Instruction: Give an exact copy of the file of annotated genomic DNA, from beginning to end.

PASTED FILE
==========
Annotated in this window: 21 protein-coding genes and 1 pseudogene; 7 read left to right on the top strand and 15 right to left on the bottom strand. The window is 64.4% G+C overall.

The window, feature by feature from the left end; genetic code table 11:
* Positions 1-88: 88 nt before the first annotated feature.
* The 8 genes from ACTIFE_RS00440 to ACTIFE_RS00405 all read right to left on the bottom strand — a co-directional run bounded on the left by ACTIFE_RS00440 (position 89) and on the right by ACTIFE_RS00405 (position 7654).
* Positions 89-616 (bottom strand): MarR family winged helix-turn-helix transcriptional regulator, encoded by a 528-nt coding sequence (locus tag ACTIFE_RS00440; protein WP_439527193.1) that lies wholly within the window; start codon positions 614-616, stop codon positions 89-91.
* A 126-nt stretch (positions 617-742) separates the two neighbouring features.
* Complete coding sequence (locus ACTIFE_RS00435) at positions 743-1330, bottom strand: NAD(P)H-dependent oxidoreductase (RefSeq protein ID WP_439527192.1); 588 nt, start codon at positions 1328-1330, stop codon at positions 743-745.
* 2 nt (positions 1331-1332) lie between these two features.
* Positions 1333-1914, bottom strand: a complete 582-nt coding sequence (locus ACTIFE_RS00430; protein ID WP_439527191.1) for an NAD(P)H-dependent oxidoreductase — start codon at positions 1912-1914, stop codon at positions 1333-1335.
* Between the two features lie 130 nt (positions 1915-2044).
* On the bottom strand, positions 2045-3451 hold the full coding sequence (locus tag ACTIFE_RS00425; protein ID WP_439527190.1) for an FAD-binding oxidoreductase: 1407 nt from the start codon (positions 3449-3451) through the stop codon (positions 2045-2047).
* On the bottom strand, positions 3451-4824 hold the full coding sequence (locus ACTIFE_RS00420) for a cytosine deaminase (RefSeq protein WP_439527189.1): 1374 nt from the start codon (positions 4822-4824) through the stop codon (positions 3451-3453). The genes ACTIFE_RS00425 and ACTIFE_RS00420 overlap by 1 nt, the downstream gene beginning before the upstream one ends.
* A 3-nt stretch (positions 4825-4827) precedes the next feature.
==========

Annotated in this window: 21 protein-coding genes and 1 pseudogene; 7 read left to right on the top strand and 15 right to left on the bottom strand. The window is 64.4% G+C overall.

The window, feature by feature from the left end; genetic code table 11:
* Positions 1-88: 88 nt before the first annotated feature.
* The 8 genes from ACTIFE_RS00440 to ACTIFE_RS00405 all read right to left on the bottom strand — a co-directional run bounded on the left by ACTIFE_RS00440 (position 89) and on the right by ACTIFE_RS00405 (position 7654).
* Positions 89-616 (bottom strand): MarR family winged helix-turn-helix transcriptional regulator, encoded by a 528-nt coding sequence (locus tag ACTIFE_RS00440; protein WP_439527193.1) that lies wholly within the window; start codon positions 614-616, stop codon positions 89-91.
* A 126-nt stretch (positions 617-742) separates the two neighbouring features.
* Complete coding sequence (locus ACTIFE_RS00435) at positions 743-1330, bottom strand: NAD(P)H-dependent oxidoreductase (RefSeq protein ID WP_439527192.1); 588 nt, start codon at positions 1328-1330, stop codon at positions 743-745.
* 2 nt (positions 1331-1332) lie between these two features.
* Positions 1333-1914, bottom strand: a complete 582-nt coding sequence (locus ACTIFE_RS00430; protein ID WP_439527191.1) for an NAD(P)H-dependent oxidoreductase — start codon at positions 1912-1914, stop codon at positions 1333-1335.
* Between the two features lie 130 nt (positions 1915-2044).
* On the bottom strand, positions 2045-3451 hold the full coding sequence (locus tag ACTIFE_RS00425; protein ID WP_439527190.1) for an FAD-binding oxidoreductase: 1407 nt from the start codon (positions 3449-3451) through the stop codon (positions 2045-2047).
* On the bottom strand, positions 3451-4824 hold the full coding sequence (locus ACTIFE_RS00420) for a cytosine deaminase (RefSeq protein WP_439527189.1): 1374 nt from the start codon (positions 4822-4824) through the stop codon (positions 3451-3453). The genes ACTIFE_RS00425 and ACTIFE_RS00420 overlap by 1 nt, the downstream gene beginning before the upstream one ends.
* A 3-nt stretch (positions 4825-4827) precedes the next feature.